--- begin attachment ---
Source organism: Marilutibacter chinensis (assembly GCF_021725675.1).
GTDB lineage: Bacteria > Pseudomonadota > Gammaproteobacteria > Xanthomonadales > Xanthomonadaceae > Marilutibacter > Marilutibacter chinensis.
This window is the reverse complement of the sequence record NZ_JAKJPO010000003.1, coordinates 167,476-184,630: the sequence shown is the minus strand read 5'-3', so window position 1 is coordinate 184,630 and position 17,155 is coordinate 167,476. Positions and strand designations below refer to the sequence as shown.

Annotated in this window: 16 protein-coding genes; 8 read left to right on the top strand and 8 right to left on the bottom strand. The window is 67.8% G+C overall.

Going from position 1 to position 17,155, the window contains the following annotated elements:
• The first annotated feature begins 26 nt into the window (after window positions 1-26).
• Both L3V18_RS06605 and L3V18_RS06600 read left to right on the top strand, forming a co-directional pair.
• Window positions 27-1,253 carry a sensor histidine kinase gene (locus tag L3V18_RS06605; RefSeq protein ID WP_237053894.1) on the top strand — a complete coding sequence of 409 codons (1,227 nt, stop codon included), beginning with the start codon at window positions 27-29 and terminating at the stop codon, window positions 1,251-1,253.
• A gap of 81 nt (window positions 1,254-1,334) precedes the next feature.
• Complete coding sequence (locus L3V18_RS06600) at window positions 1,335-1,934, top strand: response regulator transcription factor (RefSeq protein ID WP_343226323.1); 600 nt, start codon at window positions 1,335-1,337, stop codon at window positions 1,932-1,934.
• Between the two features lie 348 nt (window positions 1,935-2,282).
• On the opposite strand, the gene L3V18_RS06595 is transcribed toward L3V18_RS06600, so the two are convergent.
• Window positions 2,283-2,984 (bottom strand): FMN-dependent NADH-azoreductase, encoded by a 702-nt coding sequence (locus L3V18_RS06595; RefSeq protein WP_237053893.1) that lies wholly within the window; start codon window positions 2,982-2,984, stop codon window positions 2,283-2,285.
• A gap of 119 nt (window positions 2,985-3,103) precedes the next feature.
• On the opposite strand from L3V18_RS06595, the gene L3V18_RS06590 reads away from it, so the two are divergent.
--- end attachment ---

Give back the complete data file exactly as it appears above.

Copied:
Source organism: Marilutibacter chinensis (assembly GCF_021725675.1).
GTDB lineage: Bacteria > Pseudomonadota > Gammaproteobacteria > Xanthomonadales > Xanthomonadaceae > Marilutibacter > Marilutibacter chinensis.
This window is the reverse complement of the sequence record NZ_JAKJPO010000003.1, coordinates 167,476-184,630: the sequence shown is the minus strand read 5'-3', so window position 1 is coordinate 184,630 and position 17,155 is coordinate 167,476. Positions and strand designations below refer to the sequence as shown.

Annotated in this window: 16 protein-coding genes; 8 read left to right on the top strand and 8 right to left on the bottom strand. The window is 67.8% G+C overall.

Going from position 1 to position 17,155, the window contains the following annotated elements:
• The first annotated feature begins 26 nt into the window (after window positions 1-26).
• Both L3V18_RS06605 and L3V18_RS06600 read left to right on the top strand, forming a co-directional pair.
• Window positions 27-1,253 carry a sensor histidine kinase gene (locus tag L3V18_RS06605; RefSeq protein ID WP_237053894.1) on the top strand — a complete coding sequence of 409 codons (1,227 nt, stop codon included), beginning with the start codon at window positions 27-29 and terminating at the stop codon, window positions 1,251-1,253.
• A gap of 81 nt (window positions 1,254-1,334) precedes the next feature.
• Complete coding sequence (locus L3V18_RS06600) at window positions 1,335-1,934, top strand: response regulator transcription factor (RefSeq protein ID WP_343226323.1); 600 nt, start codon at window positions 1,335-1,337, stop codon at window positions 1,932-1,934.
• Between the two features lie 348 nt (window positions 1,935-2,282).
• On the opposite strand, the gene L3V18_RS06595 is transcribed toward L3V18_RS06600, so the two are convergent.
• Window positions 2,283-2,984 (bottom strand): FMN-dependent NADH-azoreductase, encoded by a 702-nt coding sequence (locus L3V18_RS06595; RefSeq protein WP_237053893.1) that lies wholly within the window; start codon window positions 2,982-2,984, stop codon window positions 2,283-2,285.
• A gap of 119 nt (window positions 2,985-3,103) precedes the next feature.
• On the opposite strand from L3V18_RS06595, the gene L3V18_RS06590 reads away from it, so the two are divergent.